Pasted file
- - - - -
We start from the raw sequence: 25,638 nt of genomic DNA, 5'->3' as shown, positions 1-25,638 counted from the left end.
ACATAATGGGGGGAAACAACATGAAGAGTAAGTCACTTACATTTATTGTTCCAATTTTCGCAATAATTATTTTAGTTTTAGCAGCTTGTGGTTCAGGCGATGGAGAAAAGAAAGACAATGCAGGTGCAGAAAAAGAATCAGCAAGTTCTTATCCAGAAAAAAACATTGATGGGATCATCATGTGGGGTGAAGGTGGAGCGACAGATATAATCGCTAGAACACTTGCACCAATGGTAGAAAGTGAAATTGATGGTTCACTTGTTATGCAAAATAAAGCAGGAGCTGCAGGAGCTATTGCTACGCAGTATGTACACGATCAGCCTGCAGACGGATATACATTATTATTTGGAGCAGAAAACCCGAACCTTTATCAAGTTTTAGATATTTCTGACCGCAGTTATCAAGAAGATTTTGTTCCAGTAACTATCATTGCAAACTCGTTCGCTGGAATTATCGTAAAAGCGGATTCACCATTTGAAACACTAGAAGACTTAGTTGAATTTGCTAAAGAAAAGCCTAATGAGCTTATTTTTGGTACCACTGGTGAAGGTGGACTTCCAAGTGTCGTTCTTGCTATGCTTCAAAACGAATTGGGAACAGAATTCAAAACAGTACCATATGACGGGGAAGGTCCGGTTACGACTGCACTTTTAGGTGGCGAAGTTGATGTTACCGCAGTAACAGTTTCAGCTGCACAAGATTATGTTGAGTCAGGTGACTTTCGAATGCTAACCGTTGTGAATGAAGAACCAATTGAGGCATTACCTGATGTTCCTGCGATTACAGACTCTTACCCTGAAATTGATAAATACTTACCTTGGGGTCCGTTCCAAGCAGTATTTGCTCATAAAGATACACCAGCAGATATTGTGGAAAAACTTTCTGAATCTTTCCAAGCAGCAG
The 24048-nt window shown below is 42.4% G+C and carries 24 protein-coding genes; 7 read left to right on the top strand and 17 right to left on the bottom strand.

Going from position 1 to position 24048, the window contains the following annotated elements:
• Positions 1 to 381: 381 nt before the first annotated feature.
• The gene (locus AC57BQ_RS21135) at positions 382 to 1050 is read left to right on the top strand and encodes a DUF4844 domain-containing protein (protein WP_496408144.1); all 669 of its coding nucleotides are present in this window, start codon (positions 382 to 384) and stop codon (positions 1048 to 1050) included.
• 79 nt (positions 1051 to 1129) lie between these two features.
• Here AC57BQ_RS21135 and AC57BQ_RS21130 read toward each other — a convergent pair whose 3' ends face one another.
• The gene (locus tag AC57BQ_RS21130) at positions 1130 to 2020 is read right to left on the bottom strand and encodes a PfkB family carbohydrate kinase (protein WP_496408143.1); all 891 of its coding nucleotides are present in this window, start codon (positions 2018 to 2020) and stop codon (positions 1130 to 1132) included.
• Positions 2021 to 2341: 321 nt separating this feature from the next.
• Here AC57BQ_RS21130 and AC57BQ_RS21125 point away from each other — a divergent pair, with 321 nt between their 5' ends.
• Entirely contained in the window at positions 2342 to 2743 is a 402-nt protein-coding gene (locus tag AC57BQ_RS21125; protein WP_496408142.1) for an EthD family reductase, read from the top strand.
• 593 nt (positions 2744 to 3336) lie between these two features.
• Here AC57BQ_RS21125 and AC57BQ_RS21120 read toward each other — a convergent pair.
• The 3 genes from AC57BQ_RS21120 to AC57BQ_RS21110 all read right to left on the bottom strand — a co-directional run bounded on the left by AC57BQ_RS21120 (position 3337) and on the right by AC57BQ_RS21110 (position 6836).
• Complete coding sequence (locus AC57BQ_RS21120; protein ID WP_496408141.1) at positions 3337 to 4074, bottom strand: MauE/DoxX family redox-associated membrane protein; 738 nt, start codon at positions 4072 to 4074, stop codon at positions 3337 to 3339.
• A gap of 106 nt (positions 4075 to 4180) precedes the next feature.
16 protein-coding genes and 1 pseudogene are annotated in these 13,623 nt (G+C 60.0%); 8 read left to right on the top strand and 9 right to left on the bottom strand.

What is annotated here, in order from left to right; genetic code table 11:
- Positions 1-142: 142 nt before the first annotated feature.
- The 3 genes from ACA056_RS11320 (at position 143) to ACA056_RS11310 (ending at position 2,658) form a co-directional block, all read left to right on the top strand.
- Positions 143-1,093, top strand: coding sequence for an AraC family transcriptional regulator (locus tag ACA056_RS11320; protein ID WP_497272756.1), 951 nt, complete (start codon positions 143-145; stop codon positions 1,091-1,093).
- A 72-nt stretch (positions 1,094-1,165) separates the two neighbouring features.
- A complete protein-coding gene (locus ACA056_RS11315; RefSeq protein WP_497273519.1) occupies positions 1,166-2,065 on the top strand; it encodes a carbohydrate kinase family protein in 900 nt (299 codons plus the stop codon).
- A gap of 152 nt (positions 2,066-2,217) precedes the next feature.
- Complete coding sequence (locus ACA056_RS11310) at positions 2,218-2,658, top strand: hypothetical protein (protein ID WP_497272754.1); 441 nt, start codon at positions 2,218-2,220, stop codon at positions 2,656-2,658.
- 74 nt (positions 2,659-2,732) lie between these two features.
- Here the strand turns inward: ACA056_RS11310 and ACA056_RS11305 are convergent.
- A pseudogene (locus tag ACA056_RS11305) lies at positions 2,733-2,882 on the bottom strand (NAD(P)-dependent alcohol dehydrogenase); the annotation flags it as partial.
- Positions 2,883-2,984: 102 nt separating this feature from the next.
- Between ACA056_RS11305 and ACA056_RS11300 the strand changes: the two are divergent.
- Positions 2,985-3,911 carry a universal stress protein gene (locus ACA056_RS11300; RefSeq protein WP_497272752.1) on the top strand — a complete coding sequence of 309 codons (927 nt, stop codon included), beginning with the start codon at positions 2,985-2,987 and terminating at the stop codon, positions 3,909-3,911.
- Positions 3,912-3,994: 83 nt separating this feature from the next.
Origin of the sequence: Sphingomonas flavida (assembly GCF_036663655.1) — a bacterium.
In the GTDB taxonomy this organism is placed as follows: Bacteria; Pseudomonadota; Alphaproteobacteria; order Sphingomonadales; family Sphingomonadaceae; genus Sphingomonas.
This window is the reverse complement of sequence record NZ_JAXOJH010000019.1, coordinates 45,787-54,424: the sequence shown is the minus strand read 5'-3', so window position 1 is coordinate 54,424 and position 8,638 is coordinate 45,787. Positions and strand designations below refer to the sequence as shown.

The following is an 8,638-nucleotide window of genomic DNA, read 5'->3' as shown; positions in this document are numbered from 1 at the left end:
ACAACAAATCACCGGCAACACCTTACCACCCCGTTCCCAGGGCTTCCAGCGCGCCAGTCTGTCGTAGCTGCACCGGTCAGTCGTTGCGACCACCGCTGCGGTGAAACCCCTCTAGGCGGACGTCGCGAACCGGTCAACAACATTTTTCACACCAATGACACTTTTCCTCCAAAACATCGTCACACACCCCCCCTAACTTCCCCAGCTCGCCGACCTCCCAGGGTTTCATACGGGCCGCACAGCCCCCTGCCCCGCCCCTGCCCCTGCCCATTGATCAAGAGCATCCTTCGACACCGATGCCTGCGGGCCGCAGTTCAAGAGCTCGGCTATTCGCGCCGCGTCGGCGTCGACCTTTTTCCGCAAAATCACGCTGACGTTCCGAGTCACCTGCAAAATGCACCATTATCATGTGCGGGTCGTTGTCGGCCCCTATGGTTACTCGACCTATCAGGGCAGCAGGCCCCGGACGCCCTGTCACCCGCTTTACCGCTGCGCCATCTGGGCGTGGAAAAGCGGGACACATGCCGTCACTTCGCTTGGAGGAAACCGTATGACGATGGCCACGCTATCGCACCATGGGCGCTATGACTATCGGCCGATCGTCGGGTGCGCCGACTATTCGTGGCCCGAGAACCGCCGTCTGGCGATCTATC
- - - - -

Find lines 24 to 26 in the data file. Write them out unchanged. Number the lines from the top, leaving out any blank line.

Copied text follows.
- A complete protein-coding gene (locus ACA056_RS11315; RefSeq protein WP_497273519.1) occupies positions 1,166-2,065 on the top strand; it encodes a carbohydrate kinase family protein in 900 nt (299 codons plus the stop codon).
- A gap of 152 nt (positions 2,066-2,217) precedes the next feature.
- Complete coding sequence (locus ACA056_RS11310) at positions 2,218-2,658, top strand: hypothetical protein (protein ID WP_497272754.1); 441 nt, start codon at positions 2,218-2,220, stop codon at positions 2,656-2,658.